Chelsea paid the price for not taking their chances when they got them and a painfully late 94th minute equalizer from Andres Iniesta meant that Barcelona have sealed their date against Manchester United in Rome. There is talk of tactics and strategy, but in the end the only fact that separated the two teams was the away goal. For all Chelsea’s defensiveness they created enough to have won it over two legs. For all Barcelona’s lack of shots on target in the second –leg, they managed to score the goal that mattered and the rest are just split hairs.
The second leg mirrored the first in many aspects and yet had significant differences. The most significant being a 9th minute goal scored out of nothing from a Michael Essien left footed wonder strike. Chelsea may have not had too many attacking thoughts even at nil-nil, but the goal gave them an added incentive to defend in numbers. Before the goal and after it, Barcelona kept possession in much the same way as they had done in the first leg. They also made as little use of it at Stamford Bridge as they had done at the Nou Camp.
From there on till the end, the game was mildly more entertaining than last week’s encounter with more occasions for drama and controversy, though with rather little new in terms of spectacular play. Especially poor was Dani Alves, whose crosses throughout the evening would have been better collected in the neighboring field. Eto was no more visible than n the first leg and Messi just marginally better. Busquet, Keita and Xavi looked like a pale shadow of Xavi, Iniesta and Toure, though Chelsea were so far back that the midfield depletion didn’t really hurt Barca. Iniesta stood out as the only Barca player who looked capable of doing damage, but not really in the manner in which he eventually did.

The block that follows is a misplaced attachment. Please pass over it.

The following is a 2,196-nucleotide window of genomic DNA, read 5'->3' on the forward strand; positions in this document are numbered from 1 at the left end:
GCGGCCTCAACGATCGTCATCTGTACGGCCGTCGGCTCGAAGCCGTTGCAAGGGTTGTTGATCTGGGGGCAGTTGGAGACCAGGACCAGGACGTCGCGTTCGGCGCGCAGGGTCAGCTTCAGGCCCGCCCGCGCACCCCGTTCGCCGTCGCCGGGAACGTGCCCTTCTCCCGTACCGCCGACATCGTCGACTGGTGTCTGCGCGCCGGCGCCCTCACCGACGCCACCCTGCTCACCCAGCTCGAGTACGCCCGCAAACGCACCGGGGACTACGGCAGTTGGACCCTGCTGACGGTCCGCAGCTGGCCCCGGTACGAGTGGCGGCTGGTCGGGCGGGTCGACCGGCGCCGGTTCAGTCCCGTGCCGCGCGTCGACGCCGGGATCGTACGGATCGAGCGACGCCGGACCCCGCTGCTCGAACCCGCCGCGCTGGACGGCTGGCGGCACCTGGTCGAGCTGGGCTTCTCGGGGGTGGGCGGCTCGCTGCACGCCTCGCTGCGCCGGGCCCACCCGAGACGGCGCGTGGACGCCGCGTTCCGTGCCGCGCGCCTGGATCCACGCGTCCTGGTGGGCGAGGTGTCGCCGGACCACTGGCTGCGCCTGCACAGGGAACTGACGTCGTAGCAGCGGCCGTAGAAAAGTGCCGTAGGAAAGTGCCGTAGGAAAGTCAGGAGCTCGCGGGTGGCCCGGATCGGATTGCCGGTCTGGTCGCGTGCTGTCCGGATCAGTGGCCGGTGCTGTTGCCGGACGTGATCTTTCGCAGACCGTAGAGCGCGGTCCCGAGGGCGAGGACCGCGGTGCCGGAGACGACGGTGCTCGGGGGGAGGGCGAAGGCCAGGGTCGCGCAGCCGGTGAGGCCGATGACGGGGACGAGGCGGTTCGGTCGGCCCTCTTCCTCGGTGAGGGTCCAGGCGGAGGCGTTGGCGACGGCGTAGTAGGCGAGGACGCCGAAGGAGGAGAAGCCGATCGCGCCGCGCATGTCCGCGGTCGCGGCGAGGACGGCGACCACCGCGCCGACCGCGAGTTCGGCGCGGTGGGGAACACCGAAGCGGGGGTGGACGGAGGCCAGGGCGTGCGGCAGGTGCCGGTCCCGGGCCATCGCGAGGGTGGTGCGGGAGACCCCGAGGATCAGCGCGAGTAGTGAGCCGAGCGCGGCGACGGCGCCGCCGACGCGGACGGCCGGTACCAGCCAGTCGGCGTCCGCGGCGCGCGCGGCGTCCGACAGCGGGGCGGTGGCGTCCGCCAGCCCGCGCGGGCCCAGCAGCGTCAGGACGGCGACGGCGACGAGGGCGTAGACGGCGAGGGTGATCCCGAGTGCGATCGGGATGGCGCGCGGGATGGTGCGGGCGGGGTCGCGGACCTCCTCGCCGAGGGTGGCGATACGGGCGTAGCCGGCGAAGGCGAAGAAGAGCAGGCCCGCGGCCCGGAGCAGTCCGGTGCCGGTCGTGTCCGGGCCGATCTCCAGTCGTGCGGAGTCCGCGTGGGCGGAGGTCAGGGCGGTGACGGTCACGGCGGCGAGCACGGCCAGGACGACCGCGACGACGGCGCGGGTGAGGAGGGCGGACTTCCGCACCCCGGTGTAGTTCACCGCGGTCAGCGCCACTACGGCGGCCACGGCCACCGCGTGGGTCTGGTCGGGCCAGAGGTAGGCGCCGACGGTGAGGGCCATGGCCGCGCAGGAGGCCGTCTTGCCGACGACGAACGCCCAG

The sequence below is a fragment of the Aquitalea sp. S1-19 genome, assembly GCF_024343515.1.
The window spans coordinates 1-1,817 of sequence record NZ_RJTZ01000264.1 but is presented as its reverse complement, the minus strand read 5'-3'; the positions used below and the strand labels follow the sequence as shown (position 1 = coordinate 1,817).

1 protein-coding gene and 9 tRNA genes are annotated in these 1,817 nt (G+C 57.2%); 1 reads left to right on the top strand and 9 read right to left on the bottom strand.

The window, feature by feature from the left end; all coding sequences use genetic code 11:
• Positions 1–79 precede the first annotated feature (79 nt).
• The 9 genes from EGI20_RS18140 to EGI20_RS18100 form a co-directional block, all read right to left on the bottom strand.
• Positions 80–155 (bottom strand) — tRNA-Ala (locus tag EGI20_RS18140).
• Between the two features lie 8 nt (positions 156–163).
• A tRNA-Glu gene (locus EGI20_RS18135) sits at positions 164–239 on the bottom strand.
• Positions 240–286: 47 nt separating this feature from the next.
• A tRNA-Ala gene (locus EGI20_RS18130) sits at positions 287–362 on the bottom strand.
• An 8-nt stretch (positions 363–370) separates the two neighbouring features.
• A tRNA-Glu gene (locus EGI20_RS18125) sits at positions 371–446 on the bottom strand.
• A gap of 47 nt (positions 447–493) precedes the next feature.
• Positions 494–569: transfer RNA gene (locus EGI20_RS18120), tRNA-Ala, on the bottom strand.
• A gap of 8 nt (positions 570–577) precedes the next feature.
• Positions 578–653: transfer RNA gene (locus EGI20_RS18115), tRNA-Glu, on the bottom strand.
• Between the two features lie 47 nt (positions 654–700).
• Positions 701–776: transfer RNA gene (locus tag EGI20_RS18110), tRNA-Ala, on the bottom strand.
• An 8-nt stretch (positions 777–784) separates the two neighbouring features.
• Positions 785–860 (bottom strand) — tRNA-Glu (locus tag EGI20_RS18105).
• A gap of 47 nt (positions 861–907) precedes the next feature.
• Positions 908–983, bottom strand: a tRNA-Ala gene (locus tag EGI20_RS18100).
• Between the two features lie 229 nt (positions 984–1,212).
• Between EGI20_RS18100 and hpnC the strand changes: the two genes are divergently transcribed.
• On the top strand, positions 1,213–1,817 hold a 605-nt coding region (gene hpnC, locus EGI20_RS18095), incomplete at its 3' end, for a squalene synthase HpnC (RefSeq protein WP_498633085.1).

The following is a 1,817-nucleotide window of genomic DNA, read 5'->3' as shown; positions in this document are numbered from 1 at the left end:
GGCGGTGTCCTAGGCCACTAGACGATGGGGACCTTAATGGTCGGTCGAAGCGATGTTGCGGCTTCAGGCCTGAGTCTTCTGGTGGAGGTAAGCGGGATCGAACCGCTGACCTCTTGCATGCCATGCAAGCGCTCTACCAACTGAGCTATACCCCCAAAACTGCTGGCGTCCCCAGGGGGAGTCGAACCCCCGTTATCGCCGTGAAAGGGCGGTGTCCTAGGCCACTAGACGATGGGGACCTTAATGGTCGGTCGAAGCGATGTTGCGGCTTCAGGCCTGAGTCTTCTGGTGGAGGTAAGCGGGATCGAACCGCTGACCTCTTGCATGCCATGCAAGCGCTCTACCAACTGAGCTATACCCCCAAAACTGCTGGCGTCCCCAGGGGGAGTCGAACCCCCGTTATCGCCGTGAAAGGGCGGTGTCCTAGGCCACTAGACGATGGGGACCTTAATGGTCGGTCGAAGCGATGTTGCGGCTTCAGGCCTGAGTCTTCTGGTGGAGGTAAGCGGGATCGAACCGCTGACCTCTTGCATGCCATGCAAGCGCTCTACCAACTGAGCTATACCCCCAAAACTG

Chelsea’s single solution for creating attacking positions was to seek out Drogba, and he did do a spectacular job in making life difficult for Barcelona many times through the evening. Yet, he failed to score from a chance not too dissimilar to the one he had at the Nou Camp and in that failure, condemned his team to defeat.
Barca should have conceded a penalty or two and were fortunate, but so had Chelsea been when Henry was denied a penalty and Ballack not dished out a red card. The ref stank the whole night through and yet somehow it is difficult to pin the result to him. Chelsea could have scored more and should have been composed enough till the end, not to concede against ten men. Barcelona kept going for it, even after they lost Abidal and were fortunate enough to get the rewards. Had Iniesta shot wide, Barca would have had only their inability to break down a very resolute and well organized defense to blame.
I would have loved if Barcelona had squared off against Arsenal while Manchester United had taken on Chelsea. It probably would have made for better viewing across all the four games and even though the finalists may have turned out to be the same, there would not have been so much unsettlable debate between beautiful and defensive football and the moral rights to a final.
As it is, Barcelona have got there and will have the right to play, moral or immoral. How well they can cope against Manchester United will be seen on the day, but they will know that their superiority in the Liga will mean nothing against the defending Champions. Especially fragile is the look of their defense and Manchester United can play the counter attacking game even better than Chelsea so Barcelona will struggle to keep a clean sheet. The destination of the trophy will be their ability to do significantly better against resolute defending and in that respect, the Chelsea game could prove to be a huge learning experience for them.